Nine students who are suing their state say that California's laws surrounding teacher tenure, dismissal, and layoffs violate the state's constitution — specifically, students' rights to an equal opportunity to access quality education, with the trial set to begin on January 27th.
The effects of their victory could ripple across the country.
"I think any time that you see a genuine reform in California, you empower reformers everywhere in the country who realize if you can actually fix something like that in California, you can fix it anywhere," said Ed Ring, executive director of the California Public Policy Center.
Minority and poor students are most in need of effective teachers and least likely, in California, to be taught by them as argued by plaintiffs.
"Research has shown that inside the school building, nothing matters more than the quality of the teachers," said Sandi Jacobs, vice president for National Council on Teacher Quality. "An effective teacher and a highly effective teacher make a really significant difference in the trajectory of their students, and the same is true in the negative capacity for an ineffective teacher."
However, she said that other factors, like parents' level of education, are also correlated with student performance, but as far as factors schools can control, teacher quality matters more than any other variable.
"Ineffective teachers are entrenched in California's public school system," a press release issued by Students Matter, which is sponsoring the case states. "The superintendents of many school districts affirm that their districts are beleaguered by grossly ineffective teachers and attribute the continued employment of these teachers to the challenged statutes."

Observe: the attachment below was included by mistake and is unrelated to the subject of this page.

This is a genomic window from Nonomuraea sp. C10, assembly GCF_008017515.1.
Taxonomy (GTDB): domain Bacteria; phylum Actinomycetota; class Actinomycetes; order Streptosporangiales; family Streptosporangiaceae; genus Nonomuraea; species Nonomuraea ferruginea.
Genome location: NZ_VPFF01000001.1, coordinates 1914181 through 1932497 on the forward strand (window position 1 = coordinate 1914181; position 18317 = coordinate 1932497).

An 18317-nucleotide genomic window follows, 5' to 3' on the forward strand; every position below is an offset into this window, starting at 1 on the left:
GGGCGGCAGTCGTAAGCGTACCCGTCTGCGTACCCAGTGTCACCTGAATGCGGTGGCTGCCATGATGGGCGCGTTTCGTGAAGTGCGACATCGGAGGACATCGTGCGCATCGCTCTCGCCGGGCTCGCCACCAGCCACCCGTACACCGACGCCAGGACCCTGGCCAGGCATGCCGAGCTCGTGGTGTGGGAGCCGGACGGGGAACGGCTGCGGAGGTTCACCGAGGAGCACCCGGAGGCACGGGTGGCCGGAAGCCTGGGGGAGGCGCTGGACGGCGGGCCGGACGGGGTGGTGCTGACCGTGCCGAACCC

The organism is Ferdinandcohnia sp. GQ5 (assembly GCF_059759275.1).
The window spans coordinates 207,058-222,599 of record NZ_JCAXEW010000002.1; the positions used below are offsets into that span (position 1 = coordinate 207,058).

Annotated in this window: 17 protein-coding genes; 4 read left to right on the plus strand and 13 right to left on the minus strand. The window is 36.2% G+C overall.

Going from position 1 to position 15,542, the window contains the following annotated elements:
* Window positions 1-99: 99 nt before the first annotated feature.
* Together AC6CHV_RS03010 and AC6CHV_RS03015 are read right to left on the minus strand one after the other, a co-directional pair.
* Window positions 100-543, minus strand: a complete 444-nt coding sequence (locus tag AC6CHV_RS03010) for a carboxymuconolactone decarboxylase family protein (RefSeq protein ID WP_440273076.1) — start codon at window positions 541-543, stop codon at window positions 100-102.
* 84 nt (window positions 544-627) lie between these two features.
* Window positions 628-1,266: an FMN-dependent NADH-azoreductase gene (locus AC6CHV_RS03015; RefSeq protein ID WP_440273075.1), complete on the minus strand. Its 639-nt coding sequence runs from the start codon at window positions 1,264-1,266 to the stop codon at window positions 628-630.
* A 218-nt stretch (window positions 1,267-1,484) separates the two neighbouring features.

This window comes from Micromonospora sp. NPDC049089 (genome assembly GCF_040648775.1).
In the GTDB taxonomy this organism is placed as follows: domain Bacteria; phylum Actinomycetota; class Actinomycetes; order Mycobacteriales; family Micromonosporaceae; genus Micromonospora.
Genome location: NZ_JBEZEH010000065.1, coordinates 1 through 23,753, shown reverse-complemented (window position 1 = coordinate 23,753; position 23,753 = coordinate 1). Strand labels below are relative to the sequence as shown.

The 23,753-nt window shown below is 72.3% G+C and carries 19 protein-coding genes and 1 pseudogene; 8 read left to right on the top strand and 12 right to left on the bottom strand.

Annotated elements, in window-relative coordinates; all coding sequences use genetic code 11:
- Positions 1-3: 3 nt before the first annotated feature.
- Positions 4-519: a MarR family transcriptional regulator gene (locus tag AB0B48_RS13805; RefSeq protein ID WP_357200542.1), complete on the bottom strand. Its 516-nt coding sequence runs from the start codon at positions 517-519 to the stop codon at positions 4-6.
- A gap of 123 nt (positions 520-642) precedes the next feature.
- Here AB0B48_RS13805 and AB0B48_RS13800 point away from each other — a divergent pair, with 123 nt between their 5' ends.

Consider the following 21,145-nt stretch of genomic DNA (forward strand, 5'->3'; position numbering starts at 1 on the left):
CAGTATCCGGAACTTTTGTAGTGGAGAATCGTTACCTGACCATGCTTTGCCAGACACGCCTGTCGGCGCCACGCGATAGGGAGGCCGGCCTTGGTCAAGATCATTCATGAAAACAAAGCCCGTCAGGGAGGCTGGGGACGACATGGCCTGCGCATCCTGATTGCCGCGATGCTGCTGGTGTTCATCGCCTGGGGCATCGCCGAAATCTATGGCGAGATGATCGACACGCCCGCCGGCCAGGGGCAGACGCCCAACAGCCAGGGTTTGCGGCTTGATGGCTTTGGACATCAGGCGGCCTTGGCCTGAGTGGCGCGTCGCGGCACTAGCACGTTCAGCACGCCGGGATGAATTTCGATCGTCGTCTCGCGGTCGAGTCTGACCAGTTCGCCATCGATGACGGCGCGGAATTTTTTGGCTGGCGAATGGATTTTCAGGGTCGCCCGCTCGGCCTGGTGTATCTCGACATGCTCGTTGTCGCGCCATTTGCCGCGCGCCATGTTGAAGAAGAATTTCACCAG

As Mary C. Tilloston of Watchdog.org reports, the California Teachers Association, a teachers union, has intervened in the lawsuit hoping the state will prevail.
As argued by plaintiffs, relatively new teachers are granted "permanent employment" status after 18 months, long before the school district can determine whether the teacher is effective. CTA spokesman Frank Wells argues that that is enough time to evaluate a teacher, and if it isn't being done, school officials may need more resources. Plaintiffs also argue that the dismissal process for ineffective teachers is long and cumbersome, preventing principals from firing ineffective teachers.
"The principals I've known would like that power [to dismiss ineffective teachers] because they know a bad teacher when they see one, and they know a good teacher when they see one, and they're hamstrung by the rules," said Larry Sand, a retired California teacher of 24 years and president of California Teachers Empowerment Network.
Wells said that the dismissal process should be streamlined, but CTA supports using the lawmaking process, not the court system, to implement the best system. He said that ineffective teachers are quietly "counseled out" of teaching more often than they are dismissed.
Nonetheless, plaintiffs argue that when teachers are laid off, the least effective should be the first to go, challenging the current system of laying off teachers with the least seniority.
"The Last-In, First-Out Statute requires school districts to leave grossly ineffective teachers in the classroom while laying off exceptional teachers," according to Students Matter.
However, Jacobs believe that when done right, teachers' evaluation can provide valuable insight for administrators to tailor professional development to teachers needing support in specific skills, and can help districts make good hiring decisions. In addition, she said that administrators need the ability to dismiss teachers who are not improving even with professional development.